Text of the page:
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Media Release
press release suaka indonesia

Jakarta – SUAKA and Jesuit Refugee Service (JRS Indonesia) carried out a panel discussion event. RISE Discussion Series entitled “Welcoming the Global Refugee Forum 2023: The Role of Civil Society and Refugee Communities in the Development of International and National Refugee Situation”. This public event was held on June 24, 2023 from 13.30 to 17.00 WIB in the H.B. Jassin Hall, Ismail Marzuki Park, Jakarta. 

This event aims to socialize about the latest conditions of refugees at the world level, especially in Indonesia, both in terms of protecting the human rights of refugees and legal developments as a joint effort in welcoming the 2023 Global Refugee Forum. In this discussion activity was present Nino Viartasiwi, Ph.D. (Academia of International Relations President University), Dr. Natalia Yeti Puspita, S.H., M.Hum. (Academia of Law Atma Jaya University Jakarta), Nimo Ahmed (Co-Founder of Sisterhood Community), Angga Reynady, S.H. ( Empowerment and Legal Aid Staff of SUAKA) as the keynote speaker and two representatives from the refugee community as discussion panelists – Abeer Abulamzy and Nashaat Yousif. Also attending were Enny Soeprapto, an activist on refugee issues in Indonesia. 

Dr. Natalia Yeti Puspita, S.H., M.Hum., started the session by presenting material related to climate change which also had an effect on the global migration crisis. There is great potential for an increase in the number of refugees due to climate change and natural disasters. Citing the findings of the Institute for Economics and Peace (IEP), she estimates that 1.2 billion people will be displaced due to climate change and natural disasters. 

Furthermore, Dr. Natalia explained that refugees caused by the impact of climate disasters were not included in the category of refugees in the 1951 Convention which therefore did not meet the requirements for protection. He alluded to the case of Ioane Teitiota, a man from Kiribati who received legal protection from the UN Human Rights Committee because he was affected by climate change after being refused asylum by New Zealand.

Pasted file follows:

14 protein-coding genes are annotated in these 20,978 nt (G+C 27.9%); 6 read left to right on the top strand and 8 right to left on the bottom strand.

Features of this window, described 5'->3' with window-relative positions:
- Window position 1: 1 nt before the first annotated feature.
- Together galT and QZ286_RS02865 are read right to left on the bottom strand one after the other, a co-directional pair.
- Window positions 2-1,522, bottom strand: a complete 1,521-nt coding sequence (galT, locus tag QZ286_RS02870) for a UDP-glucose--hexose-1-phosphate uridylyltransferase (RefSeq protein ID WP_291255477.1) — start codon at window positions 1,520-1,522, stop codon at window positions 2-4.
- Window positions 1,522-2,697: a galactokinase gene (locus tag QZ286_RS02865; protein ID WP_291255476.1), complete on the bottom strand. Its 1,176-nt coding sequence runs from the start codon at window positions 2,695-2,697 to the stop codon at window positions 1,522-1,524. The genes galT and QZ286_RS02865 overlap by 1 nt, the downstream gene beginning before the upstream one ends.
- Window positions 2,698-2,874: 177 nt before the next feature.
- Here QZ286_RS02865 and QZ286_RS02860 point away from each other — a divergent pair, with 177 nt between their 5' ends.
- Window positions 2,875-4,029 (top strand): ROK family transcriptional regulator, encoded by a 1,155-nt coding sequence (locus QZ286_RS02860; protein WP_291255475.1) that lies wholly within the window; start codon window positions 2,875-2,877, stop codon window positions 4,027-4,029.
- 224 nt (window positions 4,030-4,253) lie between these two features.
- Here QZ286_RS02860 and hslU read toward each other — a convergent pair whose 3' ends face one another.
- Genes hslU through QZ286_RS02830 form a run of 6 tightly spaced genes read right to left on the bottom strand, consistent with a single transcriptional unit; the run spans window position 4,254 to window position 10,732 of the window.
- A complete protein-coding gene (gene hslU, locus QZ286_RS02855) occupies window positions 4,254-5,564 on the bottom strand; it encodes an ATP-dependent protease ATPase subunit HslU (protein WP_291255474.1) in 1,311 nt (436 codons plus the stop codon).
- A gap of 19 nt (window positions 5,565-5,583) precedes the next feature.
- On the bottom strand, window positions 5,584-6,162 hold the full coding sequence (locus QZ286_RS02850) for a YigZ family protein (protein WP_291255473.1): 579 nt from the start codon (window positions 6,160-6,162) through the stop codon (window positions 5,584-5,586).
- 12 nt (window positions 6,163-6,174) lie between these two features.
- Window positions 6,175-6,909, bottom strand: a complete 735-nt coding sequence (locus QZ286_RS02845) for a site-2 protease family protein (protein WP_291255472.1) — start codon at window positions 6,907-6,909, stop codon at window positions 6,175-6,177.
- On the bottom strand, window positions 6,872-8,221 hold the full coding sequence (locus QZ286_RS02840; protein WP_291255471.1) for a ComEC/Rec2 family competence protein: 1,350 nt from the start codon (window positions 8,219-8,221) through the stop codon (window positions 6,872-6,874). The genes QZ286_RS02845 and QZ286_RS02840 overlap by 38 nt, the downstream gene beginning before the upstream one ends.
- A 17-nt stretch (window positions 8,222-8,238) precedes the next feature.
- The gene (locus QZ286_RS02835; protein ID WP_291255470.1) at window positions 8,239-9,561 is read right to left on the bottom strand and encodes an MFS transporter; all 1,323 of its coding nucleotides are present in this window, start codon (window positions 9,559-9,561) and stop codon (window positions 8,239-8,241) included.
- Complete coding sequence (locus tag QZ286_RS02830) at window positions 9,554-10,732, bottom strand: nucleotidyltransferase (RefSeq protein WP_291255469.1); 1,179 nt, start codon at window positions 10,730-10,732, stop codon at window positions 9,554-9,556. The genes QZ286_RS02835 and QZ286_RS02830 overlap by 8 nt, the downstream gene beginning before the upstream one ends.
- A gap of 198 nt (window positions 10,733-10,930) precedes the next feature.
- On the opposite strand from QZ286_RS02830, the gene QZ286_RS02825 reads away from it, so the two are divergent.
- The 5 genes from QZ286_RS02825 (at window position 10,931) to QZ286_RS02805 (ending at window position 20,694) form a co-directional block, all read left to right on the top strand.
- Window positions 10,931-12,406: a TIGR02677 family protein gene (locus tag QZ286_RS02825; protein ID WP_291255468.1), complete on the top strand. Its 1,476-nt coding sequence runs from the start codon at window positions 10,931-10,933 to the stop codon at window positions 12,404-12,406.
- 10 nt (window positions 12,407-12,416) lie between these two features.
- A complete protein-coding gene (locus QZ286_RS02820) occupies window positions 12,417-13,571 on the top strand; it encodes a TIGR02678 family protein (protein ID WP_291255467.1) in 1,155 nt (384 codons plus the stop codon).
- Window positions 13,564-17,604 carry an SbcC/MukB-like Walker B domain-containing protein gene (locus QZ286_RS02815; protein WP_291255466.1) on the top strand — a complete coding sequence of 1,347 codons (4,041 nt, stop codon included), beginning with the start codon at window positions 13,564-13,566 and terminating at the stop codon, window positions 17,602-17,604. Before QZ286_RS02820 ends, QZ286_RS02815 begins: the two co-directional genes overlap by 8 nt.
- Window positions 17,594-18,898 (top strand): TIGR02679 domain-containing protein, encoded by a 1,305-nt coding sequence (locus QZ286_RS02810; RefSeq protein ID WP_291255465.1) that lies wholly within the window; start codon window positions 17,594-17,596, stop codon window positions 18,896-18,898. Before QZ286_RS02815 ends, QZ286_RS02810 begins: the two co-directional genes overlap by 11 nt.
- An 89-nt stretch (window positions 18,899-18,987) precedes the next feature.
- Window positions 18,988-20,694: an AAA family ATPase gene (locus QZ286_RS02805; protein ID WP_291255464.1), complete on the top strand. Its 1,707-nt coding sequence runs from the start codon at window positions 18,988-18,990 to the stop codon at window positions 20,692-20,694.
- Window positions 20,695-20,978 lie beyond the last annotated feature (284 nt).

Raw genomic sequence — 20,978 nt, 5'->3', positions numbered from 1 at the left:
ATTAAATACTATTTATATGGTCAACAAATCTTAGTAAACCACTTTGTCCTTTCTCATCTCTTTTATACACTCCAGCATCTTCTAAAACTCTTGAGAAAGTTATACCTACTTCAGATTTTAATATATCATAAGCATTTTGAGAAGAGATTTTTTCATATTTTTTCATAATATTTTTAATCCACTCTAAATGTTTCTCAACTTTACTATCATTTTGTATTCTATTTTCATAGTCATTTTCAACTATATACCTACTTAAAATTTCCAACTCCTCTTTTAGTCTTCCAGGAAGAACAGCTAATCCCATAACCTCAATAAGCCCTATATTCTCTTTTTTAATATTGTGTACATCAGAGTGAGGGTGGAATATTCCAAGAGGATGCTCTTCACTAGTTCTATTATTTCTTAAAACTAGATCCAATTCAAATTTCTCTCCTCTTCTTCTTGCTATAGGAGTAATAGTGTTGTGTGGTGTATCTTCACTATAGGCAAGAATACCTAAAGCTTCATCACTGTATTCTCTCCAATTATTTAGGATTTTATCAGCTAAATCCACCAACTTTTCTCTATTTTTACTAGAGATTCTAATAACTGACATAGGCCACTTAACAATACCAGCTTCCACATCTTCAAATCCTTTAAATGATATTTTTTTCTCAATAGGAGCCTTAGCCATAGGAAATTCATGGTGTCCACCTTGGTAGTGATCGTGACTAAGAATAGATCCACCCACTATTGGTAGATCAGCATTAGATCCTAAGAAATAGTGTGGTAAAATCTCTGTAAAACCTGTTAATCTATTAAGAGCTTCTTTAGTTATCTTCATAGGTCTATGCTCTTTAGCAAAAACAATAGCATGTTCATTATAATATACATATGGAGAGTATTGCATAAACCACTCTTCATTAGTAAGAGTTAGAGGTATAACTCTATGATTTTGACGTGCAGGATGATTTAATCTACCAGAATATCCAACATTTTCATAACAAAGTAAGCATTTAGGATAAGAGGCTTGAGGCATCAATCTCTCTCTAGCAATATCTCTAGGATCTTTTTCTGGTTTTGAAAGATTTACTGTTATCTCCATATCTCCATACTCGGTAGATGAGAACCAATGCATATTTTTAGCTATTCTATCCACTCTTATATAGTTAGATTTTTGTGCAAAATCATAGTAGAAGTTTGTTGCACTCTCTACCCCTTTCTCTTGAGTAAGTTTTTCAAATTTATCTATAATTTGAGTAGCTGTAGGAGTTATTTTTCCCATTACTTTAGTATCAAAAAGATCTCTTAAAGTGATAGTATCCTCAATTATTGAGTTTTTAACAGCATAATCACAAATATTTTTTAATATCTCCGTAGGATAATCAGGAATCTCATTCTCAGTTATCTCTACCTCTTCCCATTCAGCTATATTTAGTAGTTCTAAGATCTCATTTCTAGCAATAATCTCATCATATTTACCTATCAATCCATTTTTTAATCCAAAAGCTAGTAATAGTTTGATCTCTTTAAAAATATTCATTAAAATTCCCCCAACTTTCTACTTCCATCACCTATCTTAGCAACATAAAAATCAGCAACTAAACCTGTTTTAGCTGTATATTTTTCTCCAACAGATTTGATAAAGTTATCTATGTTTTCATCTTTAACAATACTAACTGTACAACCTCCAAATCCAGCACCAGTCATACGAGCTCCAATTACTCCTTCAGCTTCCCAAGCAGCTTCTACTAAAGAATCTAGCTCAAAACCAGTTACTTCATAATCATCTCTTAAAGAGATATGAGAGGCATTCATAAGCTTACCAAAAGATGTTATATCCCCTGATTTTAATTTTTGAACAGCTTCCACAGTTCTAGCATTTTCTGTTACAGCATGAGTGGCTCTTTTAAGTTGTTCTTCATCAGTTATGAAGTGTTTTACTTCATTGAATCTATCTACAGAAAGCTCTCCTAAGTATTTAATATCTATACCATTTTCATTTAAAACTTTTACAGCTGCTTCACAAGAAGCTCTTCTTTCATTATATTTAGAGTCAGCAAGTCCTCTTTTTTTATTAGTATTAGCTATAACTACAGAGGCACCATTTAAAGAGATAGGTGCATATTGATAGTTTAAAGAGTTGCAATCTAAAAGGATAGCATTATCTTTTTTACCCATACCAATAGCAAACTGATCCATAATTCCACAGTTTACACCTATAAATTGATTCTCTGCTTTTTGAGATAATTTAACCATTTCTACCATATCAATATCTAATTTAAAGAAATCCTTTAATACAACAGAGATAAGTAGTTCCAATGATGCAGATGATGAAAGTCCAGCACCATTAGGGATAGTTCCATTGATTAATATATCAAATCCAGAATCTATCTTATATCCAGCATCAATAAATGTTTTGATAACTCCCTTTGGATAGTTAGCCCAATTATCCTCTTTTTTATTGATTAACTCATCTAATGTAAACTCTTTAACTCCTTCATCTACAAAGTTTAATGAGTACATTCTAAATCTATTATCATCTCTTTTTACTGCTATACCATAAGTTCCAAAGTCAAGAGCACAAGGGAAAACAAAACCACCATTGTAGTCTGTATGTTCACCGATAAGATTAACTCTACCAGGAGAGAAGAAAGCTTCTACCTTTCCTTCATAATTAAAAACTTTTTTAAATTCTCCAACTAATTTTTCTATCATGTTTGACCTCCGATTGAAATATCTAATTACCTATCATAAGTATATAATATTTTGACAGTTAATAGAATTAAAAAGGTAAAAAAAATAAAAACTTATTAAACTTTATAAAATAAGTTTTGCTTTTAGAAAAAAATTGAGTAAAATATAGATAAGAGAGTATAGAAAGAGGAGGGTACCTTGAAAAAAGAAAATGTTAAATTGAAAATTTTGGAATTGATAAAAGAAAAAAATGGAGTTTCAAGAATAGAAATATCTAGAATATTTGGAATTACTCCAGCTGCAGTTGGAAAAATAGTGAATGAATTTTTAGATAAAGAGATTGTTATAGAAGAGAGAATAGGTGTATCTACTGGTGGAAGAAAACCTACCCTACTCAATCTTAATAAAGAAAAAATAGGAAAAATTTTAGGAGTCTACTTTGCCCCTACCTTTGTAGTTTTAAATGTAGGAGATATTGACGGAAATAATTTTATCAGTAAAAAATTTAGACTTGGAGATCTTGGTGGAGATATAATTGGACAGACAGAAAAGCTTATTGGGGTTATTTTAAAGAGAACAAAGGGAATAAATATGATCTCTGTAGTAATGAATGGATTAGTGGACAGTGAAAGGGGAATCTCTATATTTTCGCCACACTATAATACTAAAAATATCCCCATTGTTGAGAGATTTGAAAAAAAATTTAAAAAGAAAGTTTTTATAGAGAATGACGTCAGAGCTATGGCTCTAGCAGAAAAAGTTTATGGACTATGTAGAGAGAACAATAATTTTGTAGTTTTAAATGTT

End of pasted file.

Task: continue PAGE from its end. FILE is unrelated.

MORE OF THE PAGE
The second speaker is Nino Viartasiwi, Ph.D. who explained her research with RDI UREF on the main challenges in protecting refugees and asylum seekers in Indonesia. She noted that Indonesia does not yet have an effective and comprehensive refugee management system, even though Presidential Regulation No. 125 of 2016 concerning Handling of Refugees from Abroad. She said that there was a lack of coordination among the Task Force (Satgas) in dealing with refugee issues. In addition, the absence of a legal definition of refugees in Indonesia confuses the public which ultimately hinders advocacy for better protection for refugees. 

Nino added that there is a cultural and social gap between refugees and local communities. She believes that the process of social integration will be achieved more easily and quickly when refugees can mingle with the local community in terms of language, culture and social norms of the local community. So she highly recommends for refugees to learn Indonesian so that it can help them to blend in with society in the future.